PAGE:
While we recognize that the Chadian government has a duty to maintain public order, there is little evidence on the benefits of shutdowns in preventing any sort of violent protests. On the other hand, there is growing evidence on the collateral damages resulting from taking people off the network.

One of these damages is economic. These disruptions have been estimated to have costed the country €18 million (approximately 13 billion CFA francs), according to Internet Without Borders. These are extremely conservative numbers that do not even take into account a set of cumulative economic factors.

Shutdowns also affect thousands of local entrepreneurs Continue reading

The Future of Online Privacy and Personal Data Protection in Africa

African experts are gathered for two days (19-20 February 2018) in Addis Ababa, Ethiopia to contribute to the development of the African Privacy and Personal Data Protection Guidelines. The meeting, facilitated by the African Union Commission (AUC) and supported by Internet Society, explored the future of privacy and data protection and provided some practical suggestions that African states can consider in implementing the Malabo convention provisions related to online privacy. The guidelines are aimed at empowering citizens, as well as establishing legal certainty for stakeholders through clear and uniform personal data protection rules for the region.

The expert meeting comes amidst growing concern across the world on the need to prepare for the EU General Data Protection Regulation (GDPR), which will be enforced on 25 May 2018. The expert meeting is rather focused on creating general principles for African member states in developing good practices now and in the future. The project, a partnership of the AUC and the Internet Society, comes as a follow up to the recommendations of the Africa Infrastructure Security Guidelines, developed in 2017 to assist speed up their adoption and subsequent ratification of the Malabo Convention.

Both the Heads of States Summit in January Continue reading

Namibia Chapter Launches in the “Land of the Brave”

Namibia becomes the 32nd Internet Society (ISOC) chartered chapter to launch in Africa. Namibia is a Southern Africa country just slightly bigger than Texas, and the 34th largest country in the world , with 2.3 million inhabitants according to the last census (2011). Popularly referred as the “Land Of The Brave,” Namibia is the only place on the continent of Africa where the Atlantic ocean meets the desert.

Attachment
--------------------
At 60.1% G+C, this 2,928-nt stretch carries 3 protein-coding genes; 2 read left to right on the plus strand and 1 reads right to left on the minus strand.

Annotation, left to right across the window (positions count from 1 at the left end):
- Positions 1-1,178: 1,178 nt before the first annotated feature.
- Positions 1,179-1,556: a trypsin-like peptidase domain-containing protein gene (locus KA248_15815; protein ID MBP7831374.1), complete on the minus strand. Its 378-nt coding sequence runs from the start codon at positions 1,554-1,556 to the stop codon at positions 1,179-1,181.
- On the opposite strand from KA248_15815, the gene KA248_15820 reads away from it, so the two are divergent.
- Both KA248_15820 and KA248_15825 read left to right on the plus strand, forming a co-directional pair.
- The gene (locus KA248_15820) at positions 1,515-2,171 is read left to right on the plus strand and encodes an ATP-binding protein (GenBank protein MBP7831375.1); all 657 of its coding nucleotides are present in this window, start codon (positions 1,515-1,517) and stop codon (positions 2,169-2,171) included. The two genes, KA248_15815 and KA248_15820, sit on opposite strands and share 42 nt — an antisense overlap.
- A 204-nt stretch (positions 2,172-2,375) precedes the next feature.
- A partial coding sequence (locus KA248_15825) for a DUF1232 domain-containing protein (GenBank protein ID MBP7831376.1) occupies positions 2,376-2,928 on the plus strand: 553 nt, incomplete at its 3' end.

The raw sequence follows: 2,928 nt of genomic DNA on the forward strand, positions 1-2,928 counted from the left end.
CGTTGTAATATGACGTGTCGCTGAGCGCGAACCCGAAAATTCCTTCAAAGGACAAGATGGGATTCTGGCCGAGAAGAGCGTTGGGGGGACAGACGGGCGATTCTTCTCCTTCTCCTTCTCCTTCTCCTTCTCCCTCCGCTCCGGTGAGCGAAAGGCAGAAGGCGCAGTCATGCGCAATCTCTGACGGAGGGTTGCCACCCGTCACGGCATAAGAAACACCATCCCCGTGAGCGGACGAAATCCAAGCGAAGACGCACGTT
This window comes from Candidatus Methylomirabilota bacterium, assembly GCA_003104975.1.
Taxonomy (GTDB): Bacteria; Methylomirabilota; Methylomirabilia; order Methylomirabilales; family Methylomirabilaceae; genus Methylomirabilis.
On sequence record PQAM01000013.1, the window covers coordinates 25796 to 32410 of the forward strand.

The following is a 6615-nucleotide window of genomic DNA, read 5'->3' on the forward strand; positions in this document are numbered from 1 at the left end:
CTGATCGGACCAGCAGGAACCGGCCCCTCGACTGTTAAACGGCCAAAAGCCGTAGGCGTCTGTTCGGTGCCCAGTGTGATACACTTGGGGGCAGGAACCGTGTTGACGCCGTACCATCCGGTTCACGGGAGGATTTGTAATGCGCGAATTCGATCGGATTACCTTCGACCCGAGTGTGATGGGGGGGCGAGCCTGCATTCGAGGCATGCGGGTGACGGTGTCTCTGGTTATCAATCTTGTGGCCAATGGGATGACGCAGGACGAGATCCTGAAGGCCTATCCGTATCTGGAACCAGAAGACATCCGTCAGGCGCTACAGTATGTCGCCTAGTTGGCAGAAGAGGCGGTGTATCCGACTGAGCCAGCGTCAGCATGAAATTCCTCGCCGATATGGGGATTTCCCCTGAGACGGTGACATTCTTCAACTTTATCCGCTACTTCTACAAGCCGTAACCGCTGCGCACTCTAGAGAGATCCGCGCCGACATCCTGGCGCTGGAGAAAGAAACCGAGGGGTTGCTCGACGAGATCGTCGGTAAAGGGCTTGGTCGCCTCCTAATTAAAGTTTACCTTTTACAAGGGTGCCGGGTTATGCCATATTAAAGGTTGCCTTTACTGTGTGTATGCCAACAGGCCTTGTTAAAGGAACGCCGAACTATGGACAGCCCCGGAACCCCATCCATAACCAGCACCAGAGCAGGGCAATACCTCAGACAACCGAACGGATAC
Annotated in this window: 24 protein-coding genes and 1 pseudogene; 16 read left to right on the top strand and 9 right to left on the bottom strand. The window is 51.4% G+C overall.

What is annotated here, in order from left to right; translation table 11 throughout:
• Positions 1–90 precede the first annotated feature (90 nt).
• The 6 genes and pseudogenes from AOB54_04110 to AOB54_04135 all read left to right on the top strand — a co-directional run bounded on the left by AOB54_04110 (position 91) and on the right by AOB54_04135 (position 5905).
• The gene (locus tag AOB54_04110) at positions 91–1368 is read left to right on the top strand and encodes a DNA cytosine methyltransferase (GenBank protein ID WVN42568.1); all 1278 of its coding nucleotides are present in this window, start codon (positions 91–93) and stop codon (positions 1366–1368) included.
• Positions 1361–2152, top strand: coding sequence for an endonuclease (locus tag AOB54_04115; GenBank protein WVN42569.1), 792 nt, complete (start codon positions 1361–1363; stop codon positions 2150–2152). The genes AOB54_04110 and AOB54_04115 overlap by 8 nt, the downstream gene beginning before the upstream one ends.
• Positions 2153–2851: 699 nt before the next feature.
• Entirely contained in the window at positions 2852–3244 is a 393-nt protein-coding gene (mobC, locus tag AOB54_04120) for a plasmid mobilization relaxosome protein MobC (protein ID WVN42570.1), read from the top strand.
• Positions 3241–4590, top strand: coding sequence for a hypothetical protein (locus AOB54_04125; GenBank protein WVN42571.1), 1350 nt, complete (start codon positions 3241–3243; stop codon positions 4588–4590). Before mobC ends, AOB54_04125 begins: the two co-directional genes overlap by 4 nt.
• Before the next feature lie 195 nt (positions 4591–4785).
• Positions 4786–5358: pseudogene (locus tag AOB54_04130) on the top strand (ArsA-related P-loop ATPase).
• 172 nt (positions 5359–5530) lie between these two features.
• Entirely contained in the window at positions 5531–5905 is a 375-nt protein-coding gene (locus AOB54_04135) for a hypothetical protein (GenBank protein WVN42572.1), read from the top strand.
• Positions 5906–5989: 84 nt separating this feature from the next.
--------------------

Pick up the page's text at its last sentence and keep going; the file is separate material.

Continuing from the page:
The new chapter sets itself to serve an important role: being at the centre of Internet development & policy in the country. The ISOC Namibia Chapter seeks to address the digital divide and emerging Internet issues in Namibia with some core objectives:

  • To add value to the Internet ecosystem at its locality
  • To advocate for a secure cyber environment
  • To promote free & secured Internet access for all

The chapter’s key interests in the country include collaborating with strategic partners on community network projects, strengthening local IXPs, as well as issues related to security and furthering connectivity.

The colorful launch event was attended by 111 participants and was officiated by the Minister of ICT, Honourable Tjekero Tweya. An additional government delegation of members of the Parliamentary Committee on ICTs, led by the Continue reading

ISOC Togo Chapter Calls On Togo Government to Restore Internet Access

Today our Internet Society chapter in Togo issued a statement (in French) calling on the government of Togo to restore Internet access. Reports in the media and from our own members there indicate that that the government has shut down Internet access in the wake of protests after their recent election. The president of our ISOC Togo Chapter alerted us today that the shutdown has now even extended to SMS text messages.

As Dawit Bekele, our Africa Regional Bureau Director, recently wrote, we do not believe Internet shutdowns are the solution for governments in Africa or anywhere in the world. In today’s connected world, network restrictions have wide-ranging economic and social consequences for all people.

We join with our chapters in calling on governments to end Internet shutdowns.

Please share our Togo chapter’s statement widely on social media – and help spread the word that we need to #KeepItOn


Update: Norbert Glakpe, the president / chair of the ISOC Togo Chapter, was interviewed on RFI Afrique this morning. His audio can be heard at the end of this article: Au Togo, nouvelle journée de mobilisation à l’appel de l’opposition